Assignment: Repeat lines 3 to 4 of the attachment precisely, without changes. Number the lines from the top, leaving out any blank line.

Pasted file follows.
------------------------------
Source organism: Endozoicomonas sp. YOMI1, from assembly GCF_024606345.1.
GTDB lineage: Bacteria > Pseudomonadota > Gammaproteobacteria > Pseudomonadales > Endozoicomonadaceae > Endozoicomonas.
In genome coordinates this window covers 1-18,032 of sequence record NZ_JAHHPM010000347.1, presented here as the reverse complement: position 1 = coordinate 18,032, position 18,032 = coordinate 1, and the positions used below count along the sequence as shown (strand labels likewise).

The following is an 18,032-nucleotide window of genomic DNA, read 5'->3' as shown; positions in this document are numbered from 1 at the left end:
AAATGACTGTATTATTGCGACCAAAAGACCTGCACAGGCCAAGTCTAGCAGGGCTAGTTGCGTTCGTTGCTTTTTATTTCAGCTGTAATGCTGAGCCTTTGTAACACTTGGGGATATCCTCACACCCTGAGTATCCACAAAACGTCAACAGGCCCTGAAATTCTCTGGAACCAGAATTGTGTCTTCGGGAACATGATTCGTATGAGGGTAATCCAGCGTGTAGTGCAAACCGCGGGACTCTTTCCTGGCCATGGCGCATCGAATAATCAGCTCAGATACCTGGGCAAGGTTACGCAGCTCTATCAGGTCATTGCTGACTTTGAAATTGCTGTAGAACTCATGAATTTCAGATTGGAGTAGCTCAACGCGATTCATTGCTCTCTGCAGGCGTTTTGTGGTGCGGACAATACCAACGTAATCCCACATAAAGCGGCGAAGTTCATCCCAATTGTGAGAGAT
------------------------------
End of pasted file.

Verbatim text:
In genome coordinates this window covers 1-18,032 of sequence record NZ_JAHHPM010000347.1, presented here as the reverse complement: position 1 = coordinate 18,032, position 18,032 = coordinate 1, and the positions used below count along the sequence as shown (strand labels likewise).

The following is an 18,032-nucleotide window of genomic DNA, read 5'->3' as shown; positions in this document are numbered from 1 at the left end: